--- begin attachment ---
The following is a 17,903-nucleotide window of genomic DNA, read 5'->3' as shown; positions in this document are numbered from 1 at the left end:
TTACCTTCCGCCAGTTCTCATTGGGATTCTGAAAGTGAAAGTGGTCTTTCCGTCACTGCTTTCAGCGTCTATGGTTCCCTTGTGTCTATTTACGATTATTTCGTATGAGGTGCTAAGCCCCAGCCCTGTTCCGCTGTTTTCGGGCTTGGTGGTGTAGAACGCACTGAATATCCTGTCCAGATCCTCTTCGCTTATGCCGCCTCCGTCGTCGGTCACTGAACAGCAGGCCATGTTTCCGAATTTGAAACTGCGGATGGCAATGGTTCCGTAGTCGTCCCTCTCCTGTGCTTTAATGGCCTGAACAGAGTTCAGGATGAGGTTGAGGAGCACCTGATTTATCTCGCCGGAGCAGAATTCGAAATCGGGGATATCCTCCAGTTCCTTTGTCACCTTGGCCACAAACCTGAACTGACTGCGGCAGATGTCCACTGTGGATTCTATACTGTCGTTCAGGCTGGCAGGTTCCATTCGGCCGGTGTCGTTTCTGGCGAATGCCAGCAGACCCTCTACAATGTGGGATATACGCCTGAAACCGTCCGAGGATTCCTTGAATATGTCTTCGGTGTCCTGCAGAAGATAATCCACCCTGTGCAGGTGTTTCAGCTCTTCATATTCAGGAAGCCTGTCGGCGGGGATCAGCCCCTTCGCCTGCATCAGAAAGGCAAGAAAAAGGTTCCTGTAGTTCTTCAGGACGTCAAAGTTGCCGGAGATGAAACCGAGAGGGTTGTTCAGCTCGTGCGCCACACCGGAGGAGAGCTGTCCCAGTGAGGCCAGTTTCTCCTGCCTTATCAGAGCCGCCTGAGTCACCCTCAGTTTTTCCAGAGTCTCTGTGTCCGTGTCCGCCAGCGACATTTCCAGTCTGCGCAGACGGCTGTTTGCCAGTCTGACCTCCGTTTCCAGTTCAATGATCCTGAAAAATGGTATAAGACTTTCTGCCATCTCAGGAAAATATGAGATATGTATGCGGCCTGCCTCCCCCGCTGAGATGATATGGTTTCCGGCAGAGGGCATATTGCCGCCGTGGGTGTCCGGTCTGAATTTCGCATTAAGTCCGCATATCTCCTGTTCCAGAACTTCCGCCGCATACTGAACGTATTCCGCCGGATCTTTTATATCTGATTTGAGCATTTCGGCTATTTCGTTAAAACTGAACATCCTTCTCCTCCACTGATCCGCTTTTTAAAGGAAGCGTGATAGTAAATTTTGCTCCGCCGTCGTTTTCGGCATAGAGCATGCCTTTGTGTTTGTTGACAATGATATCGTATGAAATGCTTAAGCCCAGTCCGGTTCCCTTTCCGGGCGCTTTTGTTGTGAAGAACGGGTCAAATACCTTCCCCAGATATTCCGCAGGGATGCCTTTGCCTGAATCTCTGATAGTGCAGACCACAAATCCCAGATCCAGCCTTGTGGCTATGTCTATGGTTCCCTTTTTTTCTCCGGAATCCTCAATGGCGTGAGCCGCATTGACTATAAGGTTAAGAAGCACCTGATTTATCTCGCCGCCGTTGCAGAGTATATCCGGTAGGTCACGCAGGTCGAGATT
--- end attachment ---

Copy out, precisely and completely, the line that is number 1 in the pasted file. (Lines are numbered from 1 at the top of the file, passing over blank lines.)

The following is a 17,903-nucleotide window of genomic DNA, read 5'->3' as shown; positions in this document are numbered from 1 at the left end: